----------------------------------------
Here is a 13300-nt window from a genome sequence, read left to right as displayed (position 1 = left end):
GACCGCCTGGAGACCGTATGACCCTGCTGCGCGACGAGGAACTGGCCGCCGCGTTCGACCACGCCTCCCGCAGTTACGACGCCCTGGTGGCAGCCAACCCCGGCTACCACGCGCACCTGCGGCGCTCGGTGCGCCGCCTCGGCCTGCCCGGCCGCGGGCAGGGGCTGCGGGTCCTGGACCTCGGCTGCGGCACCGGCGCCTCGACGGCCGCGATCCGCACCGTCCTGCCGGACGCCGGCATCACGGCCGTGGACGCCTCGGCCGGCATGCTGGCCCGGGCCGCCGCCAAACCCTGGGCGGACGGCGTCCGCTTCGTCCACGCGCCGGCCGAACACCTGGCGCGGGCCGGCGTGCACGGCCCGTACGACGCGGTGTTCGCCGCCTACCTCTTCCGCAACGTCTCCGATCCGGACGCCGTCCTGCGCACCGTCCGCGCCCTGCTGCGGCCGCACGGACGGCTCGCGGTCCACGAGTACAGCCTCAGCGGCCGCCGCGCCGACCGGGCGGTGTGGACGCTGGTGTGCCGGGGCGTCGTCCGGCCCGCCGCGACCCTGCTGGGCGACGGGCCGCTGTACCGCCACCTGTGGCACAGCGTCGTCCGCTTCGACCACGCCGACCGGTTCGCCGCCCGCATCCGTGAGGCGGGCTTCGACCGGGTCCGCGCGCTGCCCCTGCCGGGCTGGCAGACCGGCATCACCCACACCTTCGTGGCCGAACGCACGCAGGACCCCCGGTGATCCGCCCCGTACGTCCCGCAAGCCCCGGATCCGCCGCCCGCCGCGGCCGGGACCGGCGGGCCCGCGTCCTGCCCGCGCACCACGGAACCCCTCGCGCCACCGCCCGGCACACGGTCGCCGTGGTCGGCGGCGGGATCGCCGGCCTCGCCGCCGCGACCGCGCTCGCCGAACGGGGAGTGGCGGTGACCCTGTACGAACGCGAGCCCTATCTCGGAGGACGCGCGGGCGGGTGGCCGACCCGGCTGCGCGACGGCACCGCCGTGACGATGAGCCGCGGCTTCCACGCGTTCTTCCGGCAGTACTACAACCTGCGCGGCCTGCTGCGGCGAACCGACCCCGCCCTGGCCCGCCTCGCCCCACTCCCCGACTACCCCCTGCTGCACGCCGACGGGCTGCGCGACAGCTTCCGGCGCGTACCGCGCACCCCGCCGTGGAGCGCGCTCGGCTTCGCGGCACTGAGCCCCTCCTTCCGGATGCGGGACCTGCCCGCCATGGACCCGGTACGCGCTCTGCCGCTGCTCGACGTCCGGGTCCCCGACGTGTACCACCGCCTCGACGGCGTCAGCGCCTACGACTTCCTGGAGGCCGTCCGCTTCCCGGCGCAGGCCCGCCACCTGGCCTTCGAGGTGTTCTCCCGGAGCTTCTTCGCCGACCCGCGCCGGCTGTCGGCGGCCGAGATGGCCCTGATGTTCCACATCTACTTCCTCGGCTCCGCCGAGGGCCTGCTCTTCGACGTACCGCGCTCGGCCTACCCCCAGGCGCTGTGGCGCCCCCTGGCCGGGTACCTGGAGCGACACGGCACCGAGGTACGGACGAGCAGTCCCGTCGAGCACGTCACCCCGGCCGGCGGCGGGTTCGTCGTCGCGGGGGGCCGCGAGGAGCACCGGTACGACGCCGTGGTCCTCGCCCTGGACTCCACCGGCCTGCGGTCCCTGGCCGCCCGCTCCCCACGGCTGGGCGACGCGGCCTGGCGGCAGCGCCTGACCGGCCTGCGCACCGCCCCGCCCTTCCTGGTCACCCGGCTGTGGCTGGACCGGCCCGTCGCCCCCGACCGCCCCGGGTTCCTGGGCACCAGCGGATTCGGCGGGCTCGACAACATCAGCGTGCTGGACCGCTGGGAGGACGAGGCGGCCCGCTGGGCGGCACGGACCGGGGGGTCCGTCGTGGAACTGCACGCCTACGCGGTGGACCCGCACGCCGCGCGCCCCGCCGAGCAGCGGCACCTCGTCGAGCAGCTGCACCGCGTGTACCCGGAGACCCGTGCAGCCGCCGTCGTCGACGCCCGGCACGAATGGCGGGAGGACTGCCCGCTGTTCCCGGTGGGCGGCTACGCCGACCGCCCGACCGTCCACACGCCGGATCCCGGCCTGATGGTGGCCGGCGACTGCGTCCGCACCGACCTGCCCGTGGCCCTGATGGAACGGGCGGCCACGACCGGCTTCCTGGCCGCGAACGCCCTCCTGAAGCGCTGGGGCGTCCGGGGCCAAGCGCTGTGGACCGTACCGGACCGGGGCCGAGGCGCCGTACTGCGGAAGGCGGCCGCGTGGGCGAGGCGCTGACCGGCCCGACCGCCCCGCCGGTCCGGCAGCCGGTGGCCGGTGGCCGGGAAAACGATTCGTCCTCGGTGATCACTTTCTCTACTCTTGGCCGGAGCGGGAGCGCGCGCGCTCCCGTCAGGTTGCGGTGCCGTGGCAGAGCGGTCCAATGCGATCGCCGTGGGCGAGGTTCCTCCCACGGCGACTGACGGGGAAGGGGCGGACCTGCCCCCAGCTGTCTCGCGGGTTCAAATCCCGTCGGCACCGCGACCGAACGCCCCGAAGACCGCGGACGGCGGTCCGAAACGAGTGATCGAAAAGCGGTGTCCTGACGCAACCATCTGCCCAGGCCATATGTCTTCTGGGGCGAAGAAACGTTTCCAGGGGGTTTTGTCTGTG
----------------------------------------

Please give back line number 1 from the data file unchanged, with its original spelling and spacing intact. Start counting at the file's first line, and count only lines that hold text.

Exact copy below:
Here is a 13300-nt window from a genome sequence, read left to right as displayed (position 1 = left end):